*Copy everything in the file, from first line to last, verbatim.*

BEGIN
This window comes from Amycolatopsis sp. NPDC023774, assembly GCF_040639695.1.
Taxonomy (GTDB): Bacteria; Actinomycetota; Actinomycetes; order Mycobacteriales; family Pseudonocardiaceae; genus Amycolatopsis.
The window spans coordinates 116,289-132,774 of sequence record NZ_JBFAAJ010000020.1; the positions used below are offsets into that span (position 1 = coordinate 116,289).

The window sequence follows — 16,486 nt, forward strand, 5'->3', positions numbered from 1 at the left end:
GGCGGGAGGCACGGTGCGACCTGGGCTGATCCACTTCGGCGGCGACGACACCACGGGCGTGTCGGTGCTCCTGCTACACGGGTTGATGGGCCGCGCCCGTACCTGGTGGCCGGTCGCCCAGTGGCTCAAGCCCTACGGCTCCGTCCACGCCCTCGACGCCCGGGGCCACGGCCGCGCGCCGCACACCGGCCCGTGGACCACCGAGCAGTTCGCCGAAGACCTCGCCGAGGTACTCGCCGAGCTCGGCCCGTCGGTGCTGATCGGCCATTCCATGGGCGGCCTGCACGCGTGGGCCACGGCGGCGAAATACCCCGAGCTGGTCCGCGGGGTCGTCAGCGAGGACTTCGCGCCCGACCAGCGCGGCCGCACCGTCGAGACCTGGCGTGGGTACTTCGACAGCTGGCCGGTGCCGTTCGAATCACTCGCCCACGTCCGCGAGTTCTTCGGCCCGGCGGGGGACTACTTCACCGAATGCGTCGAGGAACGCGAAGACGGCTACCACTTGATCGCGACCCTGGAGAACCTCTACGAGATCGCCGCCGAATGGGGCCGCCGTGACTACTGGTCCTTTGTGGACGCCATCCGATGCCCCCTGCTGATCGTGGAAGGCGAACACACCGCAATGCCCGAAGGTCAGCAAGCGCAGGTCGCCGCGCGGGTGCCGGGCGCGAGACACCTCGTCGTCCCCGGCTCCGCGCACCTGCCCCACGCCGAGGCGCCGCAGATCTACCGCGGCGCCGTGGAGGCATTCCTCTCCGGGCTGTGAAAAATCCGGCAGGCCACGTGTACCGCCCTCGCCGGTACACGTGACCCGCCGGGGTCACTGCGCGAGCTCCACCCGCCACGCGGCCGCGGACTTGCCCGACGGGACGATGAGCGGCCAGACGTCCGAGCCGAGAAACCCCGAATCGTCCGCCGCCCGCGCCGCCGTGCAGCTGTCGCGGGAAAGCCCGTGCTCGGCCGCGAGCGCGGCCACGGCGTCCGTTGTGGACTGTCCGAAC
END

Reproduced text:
This window comes from Amycolatopsis sp. NPDC023774, assembly GCF_040639695.1.
Taxonomy (GTDB): Bacteria; Actinomycetota; Actinomycetes; order Mycobacteriales; family Pseudonocardiaceae; genus Amycolatopsis.
The window spans coordinates 116,289-132,774 of sequence record NZ_JBFAAJ010000020.1; the positions used below are offsets into that span (position 1 = coordinate 116,289).

The window sequence follows — 16,486 nt, forward strand, 5'->3', positions numbered from 1 at the left end:
GGCGGGAGGCACGGTGCGACCTGGGCTGATCCACTTCGGCGGCGACGACACCACGGGCGTGTCGGTGCTCCTGCTACACGGGTTGATGGGCCGCGCCCGTACCTGGTGGCCGGTCGCCCAGTGGCTCAAGCCCTACGGCTCCGTCCACGCCCTCGACGCCCGGGGCCACGGCCGCGCGCCGCACACCGGCCCGTGGACCACCGAGCAGTTCGCCGAAGACCTCGCCGAGGTACTCGCCGAGCTCGGCCCGTCGGTGCTGATCGGCCATTCCATGGGCGGCCTGCACGCGTGGGCCACGGCGGCGAAATACCCCGAGCTGGTCCGCGGGGTCGTCAGCGAGGACTTCGCGCCCGACCAGCGCGGCCGCACCGTCGAGACCTGGCGTGGGTACTTCGACAGCTGGCCGGTGCCGTTCGAATCACTCGCCCACGTCCGCGAGTTCTTCGGCCCGGCGGGGGACTACTTCACCGAATGCGTCGAGGAACGCGAAGACGGCTACCACTTGATCGCGACCCTGGAGAACCTCTACGAGATCGCCGCCGAATGGGGCCGCCGTGACTACTGGTCCTTTGTGGACGCCATCCGATGCCCCCTGCTGATCGTGGAAGGCGAACACACCGCAATGCCCGAAGGTCAGCAAGCGCAGGTCGCCGCGCGGGTGCCGGGCGCGAGACACCTCGTCGTCCCCGGCTCCGCGCACCTGCCCCACGCCGAGGCGCCGCAGATCTACCGCGGCGCCGTGGAGGCATTCCTCTCCGGGCTGTGAAAAATCCGGCAGGCCACGTGTACCGCCCTCGCCGGTACACGTGACCCGCCGGGGTCACTGCGCGAGCTCCACCCGCCACGCGGCCGCGGACTTGCCCGACGGGACGATGAGCGGCCAGACGTCCGAGCCGAGAAACCCCGAATCGTCCGCCGCCCGCGCCGCCGTGCAGCTGTCGCGGGAAAGCCCGTGCTCGGCCGCGAGCGCGGCCACGGCGTCCGTTGTGGACTGTCCGAAC